Learning and Development

In the realm of learning and development, competency models guide the creation of personalized learning paths. By understanding the gaps between current employee competencies and those outlined in the model, learning and development professionals can create targeted training programs to bridge these gaps. IBM's SkillsBuild program, for instance, uses competency modeling to provide tailored learning experiences.

Succession Planning

In succession planning, competency models identify the skills and traits future leaders should possess. They inform the selection and development of high-potential employees, ensuring the continuity of leadership and strategic direction. GE's famous Leadership Development program heavily relies on competency models for identifying and grooming future leaders.

Employee Engagement

In the realm of employee engagement, competency models provide employees with clear performance expectations and career progression paths. By understanding the competencies they need to develop, employees can engage more effectively in their roles and strive for career advancement. Adobe's Check-In system, for instance, incorporates competency models to provide clear expectations and continuous development opportunities for their employees.

Change Management

In change management, competency models help identify the skills employees need to navigate and lead change. They guide the creation of change management strategies, ensuring employees can effectively adapt to new systems, processes, or structures. Prosci's ADKAR Model is a classic example of a competency model aimed at facilitating effective change management.

The flexibility of competency models allows for these diverse applications, making them an invaluable tool in any organization's HR toolkit.

How to Develop an Effective Competency Model

Developing an effective competency model is a multi-step process, each demanding due diligence:

Understand the Role

The first step is to gain a comprehensive understanding of the role in question. This entails thoroughly reviewing job descriptions, interviewing current job holders, and observing job performances. By deeply understanding the role, you lay a robust foundation for the competency model.

Identify Key Competencies

Next, you need to identify the key competencies required for the job role. Here, it's crucial to consider both job-specific competencies, such as technical skills, and broader organizational competencies, like communication or teamwork. Analyzing top performers in the role can offer valuable insights during this stage.

Validate the Model

Once you've outlined a preliminary model, it's time to validate it. This involves seeking feedback from key stakeholders, including managers, top performers, and HR professionals. Their input can help refine the model, ensuring it accurately reflects the skills and behaviors needed for success in the role.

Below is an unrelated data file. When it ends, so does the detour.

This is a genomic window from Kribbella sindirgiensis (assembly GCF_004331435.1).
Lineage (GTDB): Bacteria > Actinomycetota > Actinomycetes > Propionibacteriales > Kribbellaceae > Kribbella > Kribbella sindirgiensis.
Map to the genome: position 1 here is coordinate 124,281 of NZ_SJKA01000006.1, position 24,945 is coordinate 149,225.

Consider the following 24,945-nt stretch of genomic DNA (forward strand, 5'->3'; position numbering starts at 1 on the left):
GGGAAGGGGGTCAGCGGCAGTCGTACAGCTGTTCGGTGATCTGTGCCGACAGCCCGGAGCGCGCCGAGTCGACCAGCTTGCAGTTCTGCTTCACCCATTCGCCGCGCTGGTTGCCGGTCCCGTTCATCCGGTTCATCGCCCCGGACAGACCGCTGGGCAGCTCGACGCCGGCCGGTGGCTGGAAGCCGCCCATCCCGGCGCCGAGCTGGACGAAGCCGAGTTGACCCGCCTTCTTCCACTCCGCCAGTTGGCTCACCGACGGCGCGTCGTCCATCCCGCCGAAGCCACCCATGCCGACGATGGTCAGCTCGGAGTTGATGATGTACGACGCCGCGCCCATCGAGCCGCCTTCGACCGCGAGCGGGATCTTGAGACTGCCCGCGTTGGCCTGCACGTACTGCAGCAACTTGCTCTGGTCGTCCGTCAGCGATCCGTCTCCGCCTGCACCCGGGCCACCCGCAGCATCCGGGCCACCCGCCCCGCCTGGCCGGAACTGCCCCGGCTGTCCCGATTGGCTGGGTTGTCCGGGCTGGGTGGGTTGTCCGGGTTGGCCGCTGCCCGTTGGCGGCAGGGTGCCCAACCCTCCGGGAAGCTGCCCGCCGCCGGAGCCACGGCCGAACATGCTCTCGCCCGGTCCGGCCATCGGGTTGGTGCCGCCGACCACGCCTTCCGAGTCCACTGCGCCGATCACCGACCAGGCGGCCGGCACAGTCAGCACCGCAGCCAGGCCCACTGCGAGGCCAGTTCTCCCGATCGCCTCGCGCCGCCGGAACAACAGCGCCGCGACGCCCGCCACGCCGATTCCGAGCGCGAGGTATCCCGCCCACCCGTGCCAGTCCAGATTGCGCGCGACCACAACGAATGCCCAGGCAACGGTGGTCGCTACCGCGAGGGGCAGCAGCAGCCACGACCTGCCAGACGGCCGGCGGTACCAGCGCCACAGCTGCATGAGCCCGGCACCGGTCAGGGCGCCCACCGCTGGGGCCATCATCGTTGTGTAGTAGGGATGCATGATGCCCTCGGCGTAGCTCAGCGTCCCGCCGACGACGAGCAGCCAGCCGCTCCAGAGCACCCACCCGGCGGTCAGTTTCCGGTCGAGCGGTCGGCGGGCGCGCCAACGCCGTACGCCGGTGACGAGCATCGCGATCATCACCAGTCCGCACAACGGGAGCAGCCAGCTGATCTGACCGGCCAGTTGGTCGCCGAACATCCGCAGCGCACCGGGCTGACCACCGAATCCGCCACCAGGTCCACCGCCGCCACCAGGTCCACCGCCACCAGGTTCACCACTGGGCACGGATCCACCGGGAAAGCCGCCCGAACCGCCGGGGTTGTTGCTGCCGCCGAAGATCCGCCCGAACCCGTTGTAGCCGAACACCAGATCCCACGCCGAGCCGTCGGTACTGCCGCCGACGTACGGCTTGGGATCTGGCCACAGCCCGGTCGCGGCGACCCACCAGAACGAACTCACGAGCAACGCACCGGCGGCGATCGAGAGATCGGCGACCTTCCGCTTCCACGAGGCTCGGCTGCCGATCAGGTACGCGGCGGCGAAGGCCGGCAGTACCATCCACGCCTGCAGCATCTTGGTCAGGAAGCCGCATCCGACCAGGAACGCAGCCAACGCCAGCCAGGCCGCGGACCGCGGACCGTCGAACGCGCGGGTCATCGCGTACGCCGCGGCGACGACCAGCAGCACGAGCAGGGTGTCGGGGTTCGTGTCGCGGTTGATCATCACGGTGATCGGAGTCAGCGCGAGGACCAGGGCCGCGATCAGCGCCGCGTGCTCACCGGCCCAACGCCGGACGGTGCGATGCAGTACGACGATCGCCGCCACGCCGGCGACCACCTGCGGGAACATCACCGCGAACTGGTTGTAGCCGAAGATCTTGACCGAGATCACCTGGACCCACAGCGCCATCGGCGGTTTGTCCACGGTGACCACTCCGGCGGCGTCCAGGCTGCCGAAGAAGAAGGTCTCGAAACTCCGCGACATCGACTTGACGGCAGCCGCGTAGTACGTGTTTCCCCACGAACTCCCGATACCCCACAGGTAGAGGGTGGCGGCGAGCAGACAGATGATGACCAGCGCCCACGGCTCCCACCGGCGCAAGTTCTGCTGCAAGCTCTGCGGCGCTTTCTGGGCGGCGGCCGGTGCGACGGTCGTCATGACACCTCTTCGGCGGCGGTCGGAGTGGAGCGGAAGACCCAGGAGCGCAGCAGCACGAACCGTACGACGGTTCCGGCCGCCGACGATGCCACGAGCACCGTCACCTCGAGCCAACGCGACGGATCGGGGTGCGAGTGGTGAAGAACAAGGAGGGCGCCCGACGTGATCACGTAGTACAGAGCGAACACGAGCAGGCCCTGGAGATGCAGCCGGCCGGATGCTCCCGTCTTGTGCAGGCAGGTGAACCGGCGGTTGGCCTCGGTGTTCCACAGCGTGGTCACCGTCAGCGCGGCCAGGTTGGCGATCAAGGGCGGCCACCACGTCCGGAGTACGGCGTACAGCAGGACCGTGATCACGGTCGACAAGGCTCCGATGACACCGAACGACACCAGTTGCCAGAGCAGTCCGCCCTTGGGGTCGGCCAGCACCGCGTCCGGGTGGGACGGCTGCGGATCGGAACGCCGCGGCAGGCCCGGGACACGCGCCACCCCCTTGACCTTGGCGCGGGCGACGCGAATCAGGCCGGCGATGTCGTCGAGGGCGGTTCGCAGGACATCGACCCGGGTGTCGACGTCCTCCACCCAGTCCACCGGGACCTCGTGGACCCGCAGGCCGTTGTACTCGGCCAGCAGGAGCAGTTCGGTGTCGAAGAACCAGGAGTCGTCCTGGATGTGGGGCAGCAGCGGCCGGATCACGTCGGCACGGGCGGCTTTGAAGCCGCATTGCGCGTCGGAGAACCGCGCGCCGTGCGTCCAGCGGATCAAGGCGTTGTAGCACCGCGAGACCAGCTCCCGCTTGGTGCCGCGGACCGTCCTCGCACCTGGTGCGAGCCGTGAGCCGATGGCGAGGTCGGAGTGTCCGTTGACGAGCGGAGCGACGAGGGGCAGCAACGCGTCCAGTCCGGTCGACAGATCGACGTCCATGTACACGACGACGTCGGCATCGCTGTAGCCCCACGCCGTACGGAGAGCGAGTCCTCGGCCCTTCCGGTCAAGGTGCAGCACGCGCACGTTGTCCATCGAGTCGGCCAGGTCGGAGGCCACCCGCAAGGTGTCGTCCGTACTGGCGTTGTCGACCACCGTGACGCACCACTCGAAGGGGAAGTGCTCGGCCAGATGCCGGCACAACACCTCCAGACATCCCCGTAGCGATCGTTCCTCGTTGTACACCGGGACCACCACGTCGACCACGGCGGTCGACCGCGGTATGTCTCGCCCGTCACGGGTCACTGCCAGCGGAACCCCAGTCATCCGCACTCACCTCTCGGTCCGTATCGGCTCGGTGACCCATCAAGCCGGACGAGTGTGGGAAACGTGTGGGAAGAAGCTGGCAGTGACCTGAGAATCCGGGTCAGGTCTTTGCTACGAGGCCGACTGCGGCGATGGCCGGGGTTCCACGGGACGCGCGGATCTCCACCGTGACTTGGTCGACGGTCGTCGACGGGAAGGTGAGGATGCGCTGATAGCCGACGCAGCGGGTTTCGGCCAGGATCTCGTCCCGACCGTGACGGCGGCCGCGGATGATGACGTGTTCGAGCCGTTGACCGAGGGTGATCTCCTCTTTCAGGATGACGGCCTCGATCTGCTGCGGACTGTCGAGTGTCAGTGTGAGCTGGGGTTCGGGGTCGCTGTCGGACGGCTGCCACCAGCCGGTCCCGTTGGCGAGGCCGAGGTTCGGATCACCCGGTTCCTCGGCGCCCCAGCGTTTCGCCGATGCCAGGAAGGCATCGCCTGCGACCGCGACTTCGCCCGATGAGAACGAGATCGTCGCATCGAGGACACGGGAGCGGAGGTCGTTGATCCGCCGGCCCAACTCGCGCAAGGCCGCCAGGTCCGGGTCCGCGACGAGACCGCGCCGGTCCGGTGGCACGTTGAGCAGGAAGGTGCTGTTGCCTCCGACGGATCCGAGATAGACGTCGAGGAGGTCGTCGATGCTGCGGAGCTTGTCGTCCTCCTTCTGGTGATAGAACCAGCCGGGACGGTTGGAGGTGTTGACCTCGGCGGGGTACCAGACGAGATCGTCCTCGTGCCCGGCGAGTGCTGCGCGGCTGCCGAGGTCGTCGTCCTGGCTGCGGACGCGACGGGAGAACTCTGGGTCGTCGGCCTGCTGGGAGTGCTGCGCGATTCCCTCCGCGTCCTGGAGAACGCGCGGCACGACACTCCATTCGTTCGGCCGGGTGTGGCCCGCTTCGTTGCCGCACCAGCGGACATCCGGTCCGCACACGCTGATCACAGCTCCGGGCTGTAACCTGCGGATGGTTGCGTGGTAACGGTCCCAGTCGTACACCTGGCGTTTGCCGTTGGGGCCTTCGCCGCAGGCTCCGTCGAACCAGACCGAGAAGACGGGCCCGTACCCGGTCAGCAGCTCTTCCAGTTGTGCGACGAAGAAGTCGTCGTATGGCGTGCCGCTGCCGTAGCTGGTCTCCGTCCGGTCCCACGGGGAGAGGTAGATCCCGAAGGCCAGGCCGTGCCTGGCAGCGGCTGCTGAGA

Implement the Model

After validation, the competency model should be implemented across the organization. This could involve training managers on the model, incorporating it into various HR processes, and communicating it to all employees. It's crucial to ensure everyone understands the model and its implications for their work.

Review and Update the Model

Finally, the competency model should not be static. Regular review and updates are necessary to maintain its relevance amidst changes in organizational strategy, industry trends, or job roles. This ensures the model continues to accurately represent the competencies necessary for job success.

Competency Model Template

A rudimentary competency model template might include the following sections:

  • Job Title: The specific job for which the model is crafted.

  • Job Description: A concise overview of the responsibilities and requirements of the job.

  • Key Competencies: A comprehensive list of essential competencies for the job, bifurcated into 'hard' and 'soft' skills.

  • Performance Indicators: Specific behaviors or outcomes indicative of successful competency demonstration.


Competency models are a cornerstone of contemporary human resource management. By delineating the competencies required for high performance in a job, these models can enhance recruitment, employee development, performance management, and strategic alignment. Creating effective competency models requires an understanding of job requirements, identification of key competencies, and routine updates to the model. By harnessing the power of competency models, organizations can augment their ability to attract, nurture, and retain high performers, thus driving organizational success.